Businesses are using more software apps than ever before. A 2019 report revealed that the number of apps used in companies had jumped by almost 70% since 2015. Many large businesses are running more than 200 apps in their IT systems and even small firms have installed some 73 tools on average.

It is easier for your employees to install and begin using business software than ever before. You no longer need to order tech from a specialist supplier – thanks to the cloud you can get up and running with new apps in minutes. That is great in many ways but without a strategy governing the apps you use, certain problems can emerge. Having too many apps on your company systems can result in app overload, data leakage and miscommunications.

Business technology should, first and foremost, support your wider business strategy. Rather than simply downloading any app which could be useful, the real goal is to carefully select tools that support your company’s ambitions. How should you do this?


How does technology link to business strategy?

Simply put, a business strategy is a means of obtaining and maintaining a competitive advantage. It is about finding ways that your company can offer something your competitors cannot. This means your customers will keep returning to you.

There are many different kinds of business strategy within and between industries. Examples of strategies might include:

  • Manufacturing: delivering products fastest OR offering the greatest customization
  • Retail: giving customers a personalised experience OR offering the lowest price
  • Transport: providing the cheapest fares OR providing the greatest comfort

The one and only purpose of enterprise IT is to support the business strategy you’ve prioritised. From your customer database to your email system right through to sophisticated design tools or marketing software, your technology investments should exclusively be made in the service of the wider company strategy.


Ask ‘why?’ when choosing business IT

The first step for deciding which IT to use is simply to ask why you are investing in it. Sometimes new technology can feel attractive and come with lots of bells and whistles. But if it does not support your wider business strategy then it should be discounted.

In many cases it will be obvious how a specific system supports your business strategy. For instance, an engineering firm will need to design products or buildings. While you can of course do this on paper, it will be much more efficient and accurate to use a CAD programme.

However, for more general business software it becomes harder to decide which tools you should use. As a simple example, any business will need to do word processing. Choosing between Google Docs or Microsoft Word can be tricky – both do similar things and support your ability to communicate. Similarly, any company with a sales department will need a CRM, of which there are many available. How to choose between them?

In these kinds of cases, the ‘why’ question has already been answered. At this point, it then becomes more of a technical issue: which app integrates better with the tools you already use? If you mainly use the Microsoft stack, it would of course make sense to use Microsoft Dynamics as your CRM instead of Salesforce, for instance.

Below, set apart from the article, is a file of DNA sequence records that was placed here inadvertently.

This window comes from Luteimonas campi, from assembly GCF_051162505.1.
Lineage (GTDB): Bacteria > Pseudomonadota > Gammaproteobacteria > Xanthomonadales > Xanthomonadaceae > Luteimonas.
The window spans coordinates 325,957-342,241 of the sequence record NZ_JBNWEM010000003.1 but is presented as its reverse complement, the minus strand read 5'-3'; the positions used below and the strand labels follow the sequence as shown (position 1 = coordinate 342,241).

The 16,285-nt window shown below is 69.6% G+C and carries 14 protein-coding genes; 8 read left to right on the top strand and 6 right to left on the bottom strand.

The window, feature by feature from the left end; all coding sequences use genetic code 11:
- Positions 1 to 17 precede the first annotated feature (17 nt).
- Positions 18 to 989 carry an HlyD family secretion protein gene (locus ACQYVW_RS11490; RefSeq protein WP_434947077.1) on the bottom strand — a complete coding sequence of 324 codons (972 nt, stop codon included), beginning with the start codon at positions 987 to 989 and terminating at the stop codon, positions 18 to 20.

Microsoft Teams enables business strategy

In my recent webinar, I described how Microsoft Teams functions as a business strategy enabler. What is unique about Teams is that it brings together a wide variety of tools that previously would have been spread out across your business. Teams gives you a single place to access all your apps and data – whether it’s stored on Microsoft or with third-party companies. It provides the glue between users, applications and data that integration platforms in infrastructure provide between platforms and systems.

This is a revolutionary approach to using IT in the service of your company’s wider strategy. It means that all those disparate tools that you have invested in can be accessed centrally and used much more efficiently. This then feeds into your business strategy and becomes a ‘virtuous circle’.

What does this look like?

Say your company’s marketing director wants to keep your customers up to date with new products and services by sending out an email newsletter. This obviously fits into your wider business strategy as it is a means of maintaining your competitive advantage.

By using Microsoft Teams he/she can connect to your MailChimp account and interact with it from right within Teams. She does not need to open a separate tab to write and send an email newsletter, they can also see key data such as open and click rates within Teams. It is also possible to discuss the newsletter content with colleagues from within the same interface. This ability to bring distinct apps and services into a single environment enables the wider strategy.


Keep learning: Tips for an effective Microsoft Teams rollout


Enable your business strategy with Teams

At FITTS we have been working with Microsoft Teams since it was launched in 2017. We see it as a genuinely unique solution for businesses because it enables organisational strategy – whatever your goals are, Teams lines up all your tools and employees to achieve them.

Could Teams be effective in the service of your business strategy? Talk to us about your ambitions today or download our free Microsoft Teams eBook.